Push on For Alberta Bottle Depots to Accept Cannabis Containers for Refunds

Article by CityNews

Push on for Alberta bottle depots to accept cannabis containers for refunds Containers containing cannabis products are shown at the packaging and extraction facility in Vaughan, Ont., on Wednesday, Dec. 19, 2018. For most recyclable containers purchased in Alberta, you also pay a small deposit which is then returned when the bottles or cans are dropped off for recycling. A variety of containers can be dropped off at bottle depots for refunds, except for those used to store cannabis THE CANADIAN PRESS/Nathan Denette

The group that oversees bottle depots in Alberta says people should be allowed to drop off cannabis containers and get a small refund just as they do for bottles and cans.

The Alberta Bottle Depot Association says paying a deposit on the containers and having it returned at dropoff would help divert plastic from landfills and stabilize declines in depot income.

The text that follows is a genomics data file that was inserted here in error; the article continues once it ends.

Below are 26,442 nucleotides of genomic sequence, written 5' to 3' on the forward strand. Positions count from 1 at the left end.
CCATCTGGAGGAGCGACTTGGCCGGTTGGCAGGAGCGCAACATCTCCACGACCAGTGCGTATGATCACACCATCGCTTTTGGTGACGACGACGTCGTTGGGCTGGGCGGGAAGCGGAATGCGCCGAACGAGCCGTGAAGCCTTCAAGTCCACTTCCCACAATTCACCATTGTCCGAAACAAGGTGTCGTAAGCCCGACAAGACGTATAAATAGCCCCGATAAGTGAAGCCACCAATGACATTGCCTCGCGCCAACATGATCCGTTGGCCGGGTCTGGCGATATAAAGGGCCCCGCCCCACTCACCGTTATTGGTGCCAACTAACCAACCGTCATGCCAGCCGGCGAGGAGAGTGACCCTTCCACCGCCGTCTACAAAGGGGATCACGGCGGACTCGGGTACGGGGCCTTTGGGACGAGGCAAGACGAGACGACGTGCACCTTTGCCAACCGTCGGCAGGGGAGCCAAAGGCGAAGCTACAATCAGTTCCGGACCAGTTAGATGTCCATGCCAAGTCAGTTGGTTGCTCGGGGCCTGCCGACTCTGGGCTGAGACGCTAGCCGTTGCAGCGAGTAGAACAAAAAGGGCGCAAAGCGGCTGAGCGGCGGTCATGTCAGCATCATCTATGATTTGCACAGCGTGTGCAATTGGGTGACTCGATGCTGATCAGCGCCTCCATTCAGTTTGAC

Association spokesman Jerry Roczkowsky says depots are ready to accept cannabis containers and it’s a matter of working with manufacturers to get a system in place.

The federal Cannabis Act specifies certain criteria for cannabis packaging, such as using opaque or semi-transparent child-resistant material.

That can make it hard for producers to use materials that fulfil recycling program mandates.

The bottle depot group suggests an amendment to Alberta’s Beverage Container Recycling Regulation could make cannabis producers responsible for managing their packaging material to make it more recyclable.

“Consumers are so concerned today about single-use plastics, and they want to see plastics recycled. Plastic forms a significant amount of the package that cannabis comes in,” said Roczkowsky.

Albertans have one of the highest rates of beverage container recycling, says Roczkowsky’s association. Two billion containers were returned to depots in 2019 — accounting for just over 85 per cent of all containers purchased.

Using information from Statistics Canada, the association estimates that about 9.8 million cannabis containers needed to be disposed of in Alberta in the first year of legalization.

Read the full article here.

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